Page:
Interregional Migration and Housing Vacancy: Theory and Empirics
Jeffrey Cohen (),
Cletus Coughlin and
Jonas C. Crews
No 2018-007, Working Papers from Federal Reserve Bank of St. Louis
We examine homeowner vacancy rate interdependencies over time and space through the channel of migration. Our theoretical analysis extends the Wheaton (1990) search and matching model for housing by incorporating interregional spillovers due to some households’ desires to migrate between regions and by allowing for regime-switching behavior. Our empirical analysis of vacancy rates for the entire U.S. and for Census regions provides visual evidence for the possibility of regime-switching behavior. We explicitly test our model by estimating basic Vector Autoregression (VAR) and Markov-Switching Vector Autoregression (MS-VAR) models using data on all four Census regions’ vacancy rates and migration dynamics among regions. Our preferred models accurately predict vacancy rates across our sample period. This regime switching approach provides unique insights for housing market and migration dynamics during the financial crisis period and its aftermath. For example, the Northeast returned to its low-vacancy state relatively quickly, while the South has remained in its high-vacancy state. Our theoretical model indicates the anticipated sign of the relationship between vacancy rates and migration measures and also the possibility of interdependencies across regions. Empirical results differ across regions. For example, comparing regions, the West is the least connected. Also, the South and Midwest are the regions that show significant evidence of higher vacancy rates when residents in other regions do not desire to migrate.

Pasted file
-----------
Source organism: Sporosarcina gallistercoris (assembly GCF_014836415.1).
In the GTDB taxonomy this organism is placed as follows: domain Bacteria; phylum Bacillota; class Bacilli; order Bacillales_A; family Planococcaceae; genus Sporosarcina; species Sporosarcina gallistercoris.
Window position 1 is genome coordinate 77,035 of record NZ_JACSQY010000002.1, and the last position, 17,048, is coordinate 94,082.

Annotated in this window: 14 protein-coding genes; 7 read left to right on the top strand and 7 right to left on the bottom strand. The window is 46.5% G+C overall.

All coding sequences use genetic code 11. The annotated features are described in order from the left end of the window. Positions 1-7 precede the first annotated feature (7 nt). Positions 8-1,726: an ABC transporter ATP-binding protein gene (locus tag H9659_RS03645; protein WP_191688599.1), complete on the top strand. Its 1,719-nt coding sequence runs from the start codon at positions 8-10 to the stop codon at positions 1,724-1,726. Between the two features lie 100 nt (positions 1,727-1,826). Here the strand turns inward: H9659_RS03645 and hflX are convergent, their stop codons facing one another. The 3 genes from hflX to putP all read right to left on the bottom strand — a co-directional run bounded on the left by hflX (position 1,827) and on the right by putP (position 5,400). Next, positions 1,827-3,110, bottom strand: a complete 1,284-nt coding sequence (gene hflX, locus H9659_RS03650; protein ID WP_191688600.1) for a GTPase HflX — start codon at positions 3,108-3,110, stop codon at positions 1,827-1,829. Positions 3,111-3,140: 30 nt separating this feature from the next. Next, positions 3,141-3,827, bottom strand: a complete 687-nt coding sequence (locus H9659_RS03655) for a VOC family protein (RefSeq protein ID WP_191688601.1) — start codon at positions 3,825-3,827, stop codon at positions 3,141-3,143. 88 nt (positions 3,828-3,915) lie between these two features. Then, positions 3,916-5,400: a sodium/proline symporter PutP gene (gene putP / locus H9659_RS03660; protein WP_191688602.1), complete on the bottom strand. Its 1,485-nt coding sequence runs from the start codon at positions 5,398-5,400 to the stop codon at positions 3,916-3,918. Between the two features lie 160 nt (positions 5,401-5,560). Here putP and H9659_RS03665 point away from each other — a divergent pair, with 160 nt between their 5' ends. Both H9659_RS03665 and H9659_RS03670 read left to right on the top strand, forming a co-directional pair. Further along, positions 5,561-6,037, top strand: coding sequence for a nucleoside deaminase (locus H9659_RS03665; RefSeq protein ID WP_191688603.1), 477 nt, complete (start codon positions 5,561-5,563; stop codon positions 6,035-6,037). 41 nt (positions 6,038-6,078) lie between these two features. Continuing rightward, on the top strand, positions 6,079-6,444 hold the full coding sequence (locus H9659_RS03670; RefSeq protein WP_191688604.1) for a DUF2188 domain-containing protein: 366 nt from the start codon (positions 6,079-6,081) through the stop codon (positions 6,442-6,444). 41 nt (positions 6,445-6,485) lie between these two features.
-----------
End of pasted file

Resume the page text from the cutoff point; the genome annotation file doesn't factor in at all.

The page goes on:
Keywords: migration; vacancies; Markov-switching; search/matching; spillovers; VARs (search for similar items in EconPapers)
JEL-codes: C24 R11 R31 (search for similar items in EconPapers)
Pages: 60 pages
Date: 2018-05-11, Revised 2020-10-16
New Economics Papers: this item is included in nep-ure
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